May 5, 2003
The following story was written by Dave MacLean, from Glace Bay, Nova Scotia. After 26 years in the Cape Breton mines, Dave finally lands his dream job. This story is based on an interview with Dave by The East Coast Reader, a plain language newspaper in Nova Scotia.
Dave MacLean has loved trucks for as long as he can remember. «I've always been fascinated by trucks,» he says. «When I worked in the mines I'd watch the trucks going down the road. I'd think, «I'd love to drive one of those».
It's a good thing he loves trucks so much because Dave is now a full-time truck-driver ! After 26 years working in the mines, the 46-year-old from Glace Bay has a whole new career.
Dave's story is very inspiring. Like many family members before him, he left school early, took an electrical course and went to work in the mines for Cape Breton Development Corporation (Devco). «It was a good job and I enjoyed it,» says Dave who worked as a mine electrician and later as a pump mechanic.
When the mines finally closed a few years ago, Dave had to decide what he wanted to do. «I was too young to sit around and do nothing,» he says. «But I had been out of school for 30 years.»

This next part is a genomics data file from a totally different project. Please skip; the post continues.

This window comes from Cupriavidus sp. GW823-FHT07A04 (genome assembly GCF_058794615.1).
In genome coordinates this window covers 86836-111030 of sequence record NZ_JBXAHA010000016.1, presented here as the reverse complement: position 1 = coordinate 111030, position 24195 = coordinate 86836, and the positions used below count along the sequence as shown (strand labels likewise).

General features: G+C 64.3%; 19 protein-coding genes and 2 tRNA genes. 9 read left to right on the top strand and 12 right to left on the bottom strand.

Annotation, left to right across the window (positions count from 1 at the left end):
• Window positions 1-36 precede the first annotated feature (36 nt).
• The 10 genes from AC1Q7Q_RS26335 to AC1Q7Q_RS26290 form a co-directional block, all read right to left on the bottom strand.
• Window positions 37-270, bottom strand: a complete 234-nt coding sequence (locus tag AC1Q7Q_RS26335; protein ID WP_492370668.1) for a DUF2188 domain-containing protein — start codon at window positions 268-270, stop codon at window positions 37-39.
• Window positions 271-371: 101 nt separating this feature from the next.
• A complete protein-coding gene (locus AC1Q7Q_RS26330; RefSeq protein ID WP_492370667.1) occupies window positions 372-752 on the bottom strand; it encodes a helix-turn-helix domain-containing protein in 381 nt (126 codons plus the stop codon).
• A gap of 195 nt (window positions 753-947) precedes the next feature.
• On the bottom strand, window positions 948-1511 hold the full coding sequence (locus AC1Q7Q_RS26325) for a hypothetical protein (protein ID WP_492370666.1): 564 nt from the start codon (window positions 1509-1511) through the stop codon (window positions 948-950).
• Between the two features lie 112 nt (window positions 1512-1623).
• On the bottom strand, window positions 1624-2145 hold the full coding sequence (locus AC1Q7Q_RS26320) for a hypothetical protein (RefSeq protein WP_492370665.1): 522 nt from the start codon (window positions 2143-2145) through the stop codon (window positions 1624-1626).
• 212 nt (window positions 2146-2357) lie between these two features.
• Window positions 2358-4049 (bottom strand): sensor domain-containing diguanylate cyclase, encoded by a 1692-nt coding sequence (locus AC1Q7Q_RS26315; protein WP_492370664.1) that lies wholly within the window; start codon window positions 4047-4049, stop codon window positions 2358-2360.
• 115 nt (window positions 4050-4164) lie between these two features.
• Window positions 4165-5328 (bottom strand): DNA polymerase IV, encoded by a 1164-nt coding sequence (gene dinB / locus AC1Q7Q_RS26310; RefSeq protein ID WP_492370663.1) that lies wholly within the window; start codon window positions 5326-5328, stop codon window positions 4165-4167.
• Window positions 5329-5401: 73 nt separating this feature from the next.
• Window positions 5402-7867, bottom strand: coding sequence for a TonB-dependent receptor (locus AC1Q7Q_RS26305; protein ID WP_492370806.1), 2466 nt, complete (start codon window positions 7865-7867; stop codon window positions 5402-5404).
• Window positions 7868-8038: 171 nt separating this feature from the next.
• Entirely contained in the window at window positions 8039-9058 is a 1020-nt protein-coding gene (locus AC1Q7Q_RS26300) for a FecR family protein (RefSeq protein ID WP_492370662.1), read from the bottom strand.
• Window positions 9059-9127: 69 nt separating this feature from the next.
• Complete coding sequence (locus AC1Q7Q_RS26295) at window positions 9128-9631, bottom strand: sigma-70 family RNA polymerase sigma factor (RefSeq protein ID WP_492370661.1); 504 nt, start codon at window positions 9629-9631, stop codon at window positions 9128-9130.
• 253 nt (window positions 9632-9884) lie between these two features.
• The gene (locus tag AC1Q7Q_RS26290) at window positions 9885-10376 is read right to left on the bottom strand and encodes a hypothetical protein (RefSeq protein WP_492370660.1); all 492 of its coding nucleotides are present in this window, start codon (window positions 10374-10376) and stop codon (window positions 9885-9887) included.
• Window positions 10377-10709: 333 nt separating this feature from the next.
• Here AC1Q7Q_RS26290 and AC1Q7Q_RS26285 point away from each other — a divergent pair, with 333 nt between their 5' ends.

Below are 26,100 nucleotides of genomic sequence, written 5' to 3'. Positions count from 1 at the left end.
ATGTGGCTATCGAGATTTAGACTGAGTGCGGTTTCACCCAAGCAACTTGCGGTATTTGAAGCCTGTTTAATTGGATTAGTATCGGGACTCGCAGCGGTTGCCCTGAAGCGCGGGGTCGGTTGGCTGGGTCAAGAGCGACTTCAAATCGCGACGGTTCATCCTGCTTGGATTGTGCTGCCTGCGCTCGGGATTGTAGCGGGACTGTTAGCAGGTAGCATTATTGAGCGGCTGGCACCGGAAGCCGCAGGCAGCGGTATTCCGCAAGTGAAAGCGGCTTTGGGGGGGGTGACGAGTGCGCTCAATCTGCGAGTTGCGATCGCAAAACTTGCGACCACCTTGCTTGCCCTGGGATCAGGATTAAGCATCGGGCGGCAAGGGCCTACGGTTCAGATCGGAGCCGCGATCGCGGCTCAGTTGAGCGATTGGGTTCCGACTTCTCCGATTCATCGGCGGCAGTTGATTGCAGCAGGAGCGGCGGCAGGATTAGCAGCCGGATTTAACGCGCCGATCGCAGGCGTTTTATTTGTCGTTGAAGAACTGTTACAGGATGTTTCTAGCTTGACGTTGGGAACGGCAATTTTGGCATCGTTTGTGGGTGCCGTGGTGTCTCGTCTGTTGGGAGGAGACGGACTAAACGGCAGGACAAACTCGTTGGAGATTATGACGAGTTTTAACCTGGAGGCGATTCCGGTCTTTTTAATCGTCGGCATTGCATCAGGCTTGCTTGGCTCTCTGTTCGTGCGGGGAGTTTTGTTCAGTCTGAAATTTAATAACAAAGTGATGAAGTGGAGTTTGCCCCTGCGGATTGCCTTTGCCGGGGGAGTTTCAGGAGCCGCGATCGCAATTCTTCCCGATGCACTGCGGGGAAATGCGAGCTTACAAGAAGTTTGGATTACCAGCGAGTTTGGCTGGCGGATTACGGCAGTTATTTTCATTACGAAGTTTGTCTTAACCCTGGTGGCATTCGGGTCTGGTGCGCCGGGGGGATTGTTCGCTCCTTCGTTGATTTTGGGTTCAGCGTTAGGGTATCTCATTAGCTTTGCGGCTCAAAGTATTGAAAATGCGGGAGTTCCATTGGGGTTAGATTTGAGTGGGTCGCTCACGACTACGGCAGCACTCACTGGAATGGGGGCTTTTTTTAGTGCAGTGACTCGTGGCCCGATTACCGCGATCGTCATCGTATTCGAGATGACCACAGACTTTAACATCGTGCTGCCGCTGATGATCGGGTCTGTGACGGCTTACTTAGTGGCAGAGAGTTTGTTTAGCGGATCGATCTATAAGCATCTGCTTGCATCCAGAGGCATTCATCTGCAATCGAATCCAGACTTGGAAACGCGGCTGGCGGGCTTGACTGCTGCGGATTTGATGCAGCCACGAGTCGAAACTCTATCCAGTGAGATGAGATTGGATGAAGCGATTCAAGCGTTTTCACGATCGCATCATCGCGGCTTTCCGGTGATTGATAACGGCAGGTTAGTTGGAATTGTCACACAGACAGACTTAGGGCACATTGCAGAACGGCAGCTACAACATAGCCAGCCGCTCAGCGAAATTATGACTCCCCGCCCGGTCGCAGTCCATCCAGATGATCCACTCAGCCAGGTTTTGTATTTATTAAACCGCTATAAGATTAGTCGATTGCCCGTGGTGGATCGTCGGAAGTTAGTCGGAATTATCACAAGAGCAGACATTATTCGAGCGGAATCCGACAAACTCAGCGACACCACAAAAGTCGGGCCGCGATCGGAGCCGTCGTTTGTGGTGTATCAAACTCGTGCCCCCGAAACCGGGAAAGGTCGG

The first step, Dave decided, was to get his GED. He enrolled in the course for displaced workers that had been organized by Devco and graduated in December 2000. Then, it was on to trucking school and the fulfillment of his dream. He enrolled in the 12-week, class-one truck and trailer cource at the Millenium Driving and Safety Academy in Halifax and graduated with the highest marks of the school!
These days, Dave spends up to six days on the road, driving between Nova Scotia and South Carolina. Being away from home so much can be hard, but Dave says you get used to it. «I was home every night when I worked in the mine. It's hard to get used to the days and weeks on the road,» he says.
The most important thing, Dave says, is that he was able to follow his dream of being a truck driver. «My dream was to be a trucker and the opportunity came along, although not in the way I wanted it. I have no regrets.»
[This story was taken with permission, from The East Coast Reader, August-September 2002.]